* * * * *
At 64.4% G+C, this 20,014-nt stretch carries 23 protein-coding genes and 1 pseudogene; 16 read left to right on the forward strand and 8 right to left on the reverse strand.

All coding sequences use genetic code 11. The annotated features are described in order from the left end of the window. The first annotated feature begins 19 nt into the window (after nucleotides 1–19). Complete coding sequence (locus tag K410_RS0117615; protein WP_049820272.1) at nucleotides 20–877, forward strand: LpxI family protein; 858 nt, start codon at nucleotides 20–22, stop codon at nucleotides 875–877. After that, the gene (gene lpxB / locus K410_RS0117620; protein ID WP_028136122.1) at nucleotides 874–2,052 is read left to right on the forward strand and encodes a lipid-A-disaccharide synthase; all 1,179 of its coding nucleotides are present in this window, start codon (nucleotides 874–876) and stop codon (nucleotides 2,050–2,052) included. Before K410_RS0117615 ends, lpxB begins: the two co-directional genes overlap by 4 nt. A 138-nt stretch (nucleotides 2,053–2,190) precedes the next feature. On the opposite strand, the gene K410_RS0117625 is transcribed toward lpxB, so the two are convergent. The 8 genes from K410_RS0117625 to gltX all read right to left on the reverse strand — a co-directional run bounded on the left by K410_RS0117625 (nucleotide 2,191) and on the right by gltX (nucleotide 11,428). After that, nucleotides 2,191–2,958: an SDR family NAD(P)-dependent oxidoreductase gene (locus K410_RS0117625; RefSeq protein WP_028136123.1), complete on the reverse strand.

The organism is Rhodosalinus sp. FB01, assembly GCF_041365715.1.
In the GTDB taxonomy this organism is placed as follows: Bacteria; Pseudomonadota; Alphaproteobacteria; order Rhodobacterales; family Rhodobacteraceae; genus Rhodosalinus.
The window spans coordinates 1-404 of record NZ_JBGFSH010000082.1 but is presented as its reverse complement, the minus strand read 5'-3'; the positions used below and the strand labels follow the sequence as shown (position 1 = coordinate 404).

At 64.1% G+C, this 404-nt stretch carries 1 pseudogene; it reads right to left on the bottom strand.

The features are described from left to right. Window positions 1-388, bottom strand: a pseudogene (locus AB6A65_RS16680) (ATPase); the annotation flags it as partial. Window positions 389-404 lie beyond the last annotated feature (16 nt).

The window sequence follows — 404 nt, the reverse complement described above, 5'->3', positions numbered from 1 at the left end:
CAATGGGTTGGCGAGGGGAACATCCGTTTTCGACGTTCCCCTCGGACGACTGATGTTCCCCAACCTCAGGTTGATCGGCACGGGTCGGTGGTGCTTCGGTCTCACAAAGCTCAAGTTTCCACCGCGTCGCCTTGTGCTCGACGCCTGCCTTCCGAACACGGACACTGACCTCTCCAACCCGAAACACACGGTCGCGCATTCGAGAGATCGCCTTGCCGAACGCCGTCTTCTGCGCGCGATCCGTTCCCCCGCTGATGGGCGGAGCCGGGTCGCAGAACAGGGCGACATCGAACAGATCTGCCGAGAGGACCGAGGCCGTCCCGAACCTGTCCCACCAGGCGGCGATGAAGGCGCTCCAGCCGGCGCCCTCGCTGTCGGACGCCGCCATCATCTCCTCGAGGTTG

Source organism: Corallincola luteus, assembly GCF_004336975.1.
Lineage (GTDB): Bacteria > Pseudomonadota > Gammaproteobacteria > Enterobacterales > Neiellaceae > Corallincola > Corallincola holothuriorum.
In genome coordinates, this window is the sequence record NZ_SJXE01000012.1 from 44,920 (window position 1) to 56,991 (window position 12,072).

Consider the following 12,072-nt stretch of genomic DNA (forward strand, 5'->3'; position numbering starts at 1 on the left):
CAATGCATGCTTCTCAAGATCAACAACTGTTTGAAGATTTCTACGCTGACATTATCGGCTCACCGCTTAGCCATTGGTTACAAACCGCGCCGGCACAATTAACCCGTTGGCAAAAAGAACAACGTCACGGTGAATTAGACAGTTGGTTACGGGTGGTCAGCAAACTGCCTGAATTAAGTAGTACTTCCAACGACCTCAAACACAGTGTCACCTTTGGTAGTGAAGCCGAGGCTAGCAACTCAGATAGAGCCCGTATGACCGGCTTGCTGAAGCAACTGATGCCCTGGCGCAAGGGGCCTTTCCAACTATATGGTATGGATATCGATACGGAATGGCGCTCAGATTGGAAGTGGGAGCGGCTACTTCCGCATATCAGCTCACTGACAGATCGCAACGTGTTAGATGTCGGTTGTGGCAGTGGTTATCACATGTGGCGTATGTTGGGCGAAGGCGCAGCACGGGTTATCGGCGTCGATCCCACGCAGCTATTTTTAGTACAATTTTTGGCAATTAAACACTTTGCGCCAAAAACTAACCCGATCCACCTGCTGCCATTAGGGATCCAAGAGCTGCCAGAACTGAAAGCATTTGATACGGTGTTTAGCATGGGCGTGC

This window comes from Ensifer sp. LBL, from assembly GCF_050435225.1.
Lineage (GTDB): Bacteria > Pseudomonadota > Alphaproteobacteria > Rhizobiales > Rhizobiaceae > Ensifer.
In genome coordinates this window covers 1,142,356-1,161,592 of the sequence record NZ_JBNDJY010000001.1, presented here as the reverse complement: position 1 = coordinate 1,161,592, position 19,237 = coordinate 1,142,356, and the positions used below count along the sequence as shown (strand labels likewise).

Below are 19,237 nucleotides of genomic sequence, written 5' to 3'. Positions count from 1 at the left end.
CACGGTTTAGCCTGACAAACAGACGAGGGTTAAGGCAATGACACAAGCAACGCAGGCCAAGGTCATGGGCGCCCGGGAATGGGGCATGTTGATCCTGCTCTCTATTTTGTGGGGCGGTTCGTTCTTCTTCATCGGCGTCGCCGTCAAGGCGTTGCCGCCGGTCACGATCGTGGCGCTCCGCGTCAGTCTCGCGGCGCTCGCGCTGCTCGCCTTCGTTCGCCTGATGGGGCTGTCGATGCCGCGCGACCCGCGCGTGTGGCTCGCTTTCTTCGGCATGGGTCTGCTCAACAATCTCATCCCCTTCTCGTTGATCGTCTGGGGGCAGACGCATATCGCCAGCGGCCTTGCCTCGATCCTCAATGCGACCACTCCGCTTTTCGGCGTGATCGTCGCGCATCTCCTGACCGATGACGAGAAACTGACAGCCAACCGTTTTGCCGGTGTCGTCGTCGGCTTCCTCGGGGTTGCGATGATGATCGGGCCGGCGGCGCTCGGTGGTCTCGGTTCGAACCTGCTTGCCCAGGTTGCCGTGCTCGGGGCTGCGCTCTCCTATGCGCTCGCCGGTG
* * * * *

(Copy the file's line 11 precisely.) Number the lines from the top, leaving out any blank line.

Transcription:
Lineage (GTDB): Bacteria > Pseudomonadota > Gammaproteobacteria > Enterobacterales > Neiellaceae > Corallincola > Corallincola holothuriorum.